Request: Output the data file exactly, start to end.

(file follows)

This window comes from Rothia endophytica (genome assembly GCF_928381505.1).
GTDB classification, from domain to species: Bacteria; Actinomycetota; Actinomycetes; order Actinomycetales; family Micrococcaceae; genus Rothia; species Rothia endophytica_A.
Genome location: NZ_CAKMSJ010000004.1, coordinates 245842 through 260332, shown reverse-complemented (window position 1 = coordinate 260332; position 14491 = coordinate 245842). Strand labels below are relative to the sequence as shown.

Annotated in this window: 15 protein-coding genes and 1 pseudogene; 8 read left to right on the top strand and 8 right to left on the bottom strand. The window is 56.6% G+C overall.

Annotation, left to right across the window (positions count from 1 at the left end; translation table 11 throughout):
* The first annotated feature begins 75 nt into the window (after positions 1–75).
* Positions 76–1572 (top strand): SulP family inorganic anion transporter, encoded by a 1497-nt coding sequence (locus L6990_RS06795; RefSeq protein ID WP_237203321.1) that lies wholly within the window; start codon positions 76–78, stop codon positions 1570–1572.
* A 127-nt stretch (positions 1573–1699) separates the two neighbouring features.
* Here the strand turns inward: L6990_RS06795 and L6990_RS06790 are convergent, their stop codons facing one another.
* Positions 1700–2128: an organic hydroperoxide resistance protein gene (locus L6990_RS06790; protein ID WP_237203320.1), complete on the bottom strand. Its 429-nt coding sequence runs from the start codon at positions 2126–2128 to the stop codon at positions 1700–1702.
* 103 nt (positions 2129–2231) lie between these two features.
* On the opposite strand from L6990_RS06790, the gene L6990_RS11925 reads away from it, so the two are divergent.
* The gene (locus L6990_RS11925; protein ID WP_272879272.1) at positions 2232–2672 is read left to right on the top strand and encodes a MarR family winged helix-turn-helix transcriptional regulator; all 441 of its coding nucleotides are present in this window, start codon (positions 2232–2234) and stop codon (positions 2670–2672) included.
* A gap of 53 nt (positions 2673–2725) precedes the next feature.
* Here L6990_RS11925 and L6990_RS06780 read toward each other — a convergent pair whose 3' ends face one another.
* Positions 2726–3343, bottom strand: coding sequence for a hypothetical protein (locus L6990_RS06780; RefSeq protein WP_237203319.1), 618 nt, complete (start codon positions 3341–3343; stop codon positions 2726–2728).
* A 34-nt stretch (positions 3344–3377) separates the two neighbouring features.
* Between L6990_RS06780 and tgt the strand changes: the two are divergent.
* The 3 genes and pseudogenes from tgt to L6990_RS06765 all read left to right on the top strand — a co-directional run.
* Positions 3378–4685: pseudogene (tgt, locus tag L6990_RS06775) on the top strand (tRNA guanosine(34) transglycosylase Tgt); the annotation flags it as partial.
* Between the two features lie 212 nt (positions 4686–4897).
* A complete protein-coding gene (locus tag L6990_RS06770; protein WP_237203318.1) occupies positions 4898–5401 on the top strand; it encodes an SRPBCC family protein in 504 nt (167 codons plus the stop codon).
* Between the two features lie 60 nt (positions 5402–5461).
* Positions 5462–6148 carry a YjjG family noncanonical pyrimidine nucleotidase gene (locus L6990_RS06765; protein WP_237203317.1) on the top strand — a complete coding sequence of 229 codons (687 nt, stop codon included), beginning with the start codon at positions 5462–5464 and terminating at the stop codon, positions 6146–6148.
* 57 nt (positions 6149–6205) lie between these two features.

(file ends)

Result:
This window comes from Rothia endophytica (genome assembly GCF_928381505.1).
GTDB classification, from domain to species: Bacteria; Actinomycetota; Actinomycetes; order Actinomycetales; family Micrococcaceae; genus Rothia; species Rothia endophytica_A.
Genome location: NZ_CAKMSJ010000004.1, coordinates 245842 through 260332, shown reverse-complemented (window position 1 = coordinate 260332; position 14491 = coordinate 245842). Strand labels below are relative to the sequence as shown.

Annotated in this window: 15 protein-coding genes and 1 pseudogene; 8 read left to right on the top strand and 8 right to left on the bottom strand. The window is 56.6% G+C overall.

Annotation, left to right across the window (positions count from 1 at the left end; translation table 11 throughout):
* The first annotated feature begins 75 nt into the window (after positions 1–75).
* Positions 76–1572 (top strand): SulP family inorganic anion transporter, encoded by a 1497-nt coding sequence (locus L6990_RS06795; RefSeq protein ID WP_237203321.1) that lies wholly within the window; start codon positions 76–78, stop codon positions 1570–1572.
* A 127-nt stretch (positions 1573–1699) separates the two neighbouring features.
* Here the strand turns inward: L6990_RS06795 and L6990_RS06790 are convergent, their stop codons facing one another.
* Positions 1700–2128: an organic hydroperoxide resistance protein gene (locus L6990_RS06790; protein ID WP_237203320.1), complete on the bottom strand. Its 429-nt coding sequence runs from the start codon at positions 2126–2128 to the stop codon at positions 1700–1702.
* 103 nt (positions 2129–2231) lie between these two features.
* On the opposite strand from L6990_RS06790, the gene L6990_RS11925 reads away from it, so the two are divergent.
* The gene (locus L6990_RS11925; protein ID WP_272879272.1) at positions 2232–2672 is read left to right on the top strand and encodes a MarR family winged helix-turn-helix transcriptional regulator; all 441 of its coding nucleotides are present in this window, start codon (positions 2232–2234) and stop codon (positions 2670–2672) included.
* A gap of 53 nt (positions 2673–2725) precedes the next feature.
* Here L6990_RS11925 and L6990_RS06780 read toward each other — a convergent pair whose 3' ends face one another.
* Positions 2726–3343, bottom strand: coding sequence for a hypothetical protein (locus L6990_RS06780; RefSeq protein WP_237203319.1), 618 nt, complete (start codon positions 3341–3343; stop codon positions 2726–2728).
* A 34-nt stretch (positions 3344–3377) separates the two neighbouring features.
* Between L6990_RS06780 and tgt the strand changes: the two are divergent.
* The 3 genes and pseudogenes from tgt to L6990_RS06765 all read left to right on the top strand — a co-directional run.
* Positions 3378–4685: pseudogene (tgt, locus tag L6990_RS06775) on the top strand (tRNA guanosine(34) transglycosylase Tgt); the annotation flags it as partial.
* Between the two features lie 212 nt (positions 4686–4897).
* A complete protein-coding gene (locus tag L6990_RS06770; protein WP_237203318.1) occupies positions 4898–5401 on the top strand; it encodes an SRPBCC family protein in 504 nt (167 codons plus the stop codon).
* Between the two features lie 60 nt (positions 5402–5461).
* Positions 5462–6148 carry a YjjG family noncanonical pyrimidine nucleotidase gene (locus L6990_RS06765; protein WP_237203317.1) on the top strand — a complete coding sequence of 229 codons (687 nt, stop codon included), beginning with the start codon at positions 5462–5464 and terminating at the stop codon, positions 6146–6148.
* 57 nt (positions 6149–6205) lie between these two features.